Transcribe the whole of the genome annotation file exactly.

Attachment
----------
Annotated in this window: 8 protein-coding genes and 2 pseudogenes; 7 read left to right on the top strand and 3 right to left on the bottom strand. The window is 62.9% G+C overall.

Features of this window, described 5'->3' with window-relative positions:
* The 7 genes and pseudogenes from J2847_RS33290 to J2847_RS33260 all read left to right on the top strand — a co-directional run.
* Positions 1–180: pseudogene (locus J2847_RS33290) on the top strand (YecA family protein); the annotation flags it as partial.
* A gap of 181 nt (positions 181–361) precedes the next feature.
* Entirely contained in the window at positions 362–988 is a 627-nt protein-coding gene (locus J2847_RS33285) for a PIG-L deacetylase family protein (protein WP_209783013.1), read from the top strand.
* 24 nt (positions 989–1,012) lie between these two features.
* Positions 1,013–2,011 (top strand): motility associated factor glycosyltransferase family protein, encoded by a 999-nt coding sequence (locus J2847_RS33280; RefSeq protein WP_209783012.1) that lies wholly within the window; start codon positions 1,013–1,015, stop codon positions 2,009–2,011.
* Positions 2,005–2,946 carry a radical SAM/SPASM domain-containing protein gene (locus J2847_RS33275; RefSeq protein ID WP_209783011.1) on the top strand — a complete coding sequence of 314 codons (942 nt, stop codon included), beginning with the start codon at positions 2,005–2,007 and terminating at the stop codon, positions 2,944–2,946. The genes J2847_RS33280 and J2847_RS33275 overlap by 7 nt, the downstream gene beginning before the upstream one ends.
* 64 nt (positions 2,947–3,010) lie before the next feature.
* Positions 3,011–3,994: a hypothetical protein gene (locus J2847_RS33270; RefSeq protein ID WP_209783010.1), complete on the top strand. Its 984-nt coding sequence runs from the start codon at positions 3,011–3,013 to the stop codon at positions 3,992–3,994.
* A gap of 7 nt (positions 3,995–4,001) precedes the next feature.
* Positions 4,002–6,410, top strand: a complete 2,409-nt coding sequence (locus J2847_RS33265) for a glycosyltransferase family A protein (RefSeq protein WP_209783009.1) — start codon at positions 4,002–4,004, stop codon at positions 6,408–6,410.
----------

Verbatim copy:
Annotated in this window: 8 protein-coding genes and 2 pseudogenes; 7 read left to right on the top strand and 3 right to left on the bottom strand. The window is 62.9% G+C overall.

Features of this window, described 5'->3' with window-relative positions:
* The 7 genes and pseudogenes from J2847_RS33290 to J2847_RS33260 all read left to right on the top strand — a co-directional run.
* Positions 1–180: pseudogene (locus J2847_RS33290) on the top strand (YecA family protein); the annotation flags it as partial.
* A gap of 181 nt (positions 181–361) precedes the next feature.
* Entirely contained in the window at positions 362–988 is a 627-nt protein-coding gene (locus J2847_RS33285) for a PIG-L deacetylase family protein (protein WP_209783013.1), read from the top strand.
* 24 nt (positions 989–1,012) lie between these two features.
* Positions 1,013–2,011 (top strand): motility associated factor glycosyltransferase family protein, encoded by a 999-nt coding sequence (locus J2847_RS33280; RefSeq protein WP_209783012.1) that lies wholly within the window; start codon positions 1,013–1,015, stop codon positions 2,009–2,011.
* Positions 2,005–2,946 carry a radical SAM/SPASM domain-containing protein gene (locus J2847_RS33275; RefSeq protein ID WP_209783011.1) on the top strand — a complete coding sequence of 314 codons (942 nt, stop codon included), beginning with the start codon at positions 2,005–2,007 and terminating at the stop codon, positions 2,944–2,946. The genes J2847_RS33280 and J2847_RS33275 overlap by 7 nt, the downstream gene beginning before the upstream one ends.
* 64 nt (positions 2,947–3,010) lie before the next feature.
* Positions 3,011–3,994: a hypothetical protein gene (locus J2847_RS33270; RefSeq protein ID WP_209783010.1), complete on the top strand. Its 984-nt coding sequence runs from the start codon at positions 3,011–3,013 to the stop codon at positions 3,992–3,994.
* A gap of 7 nt (positions 3,995–4,001) precedes the next feature.
* Positions 4,002–6,410, top strand: a complete 2,409-nt coding sequence (locus J2847_RS33265) for a glycosyltransferase family A protein (RefSeq protein WP_209783009.1) — start codon at positions 4,002–4,004, stop codon at positions 6,408–6,410.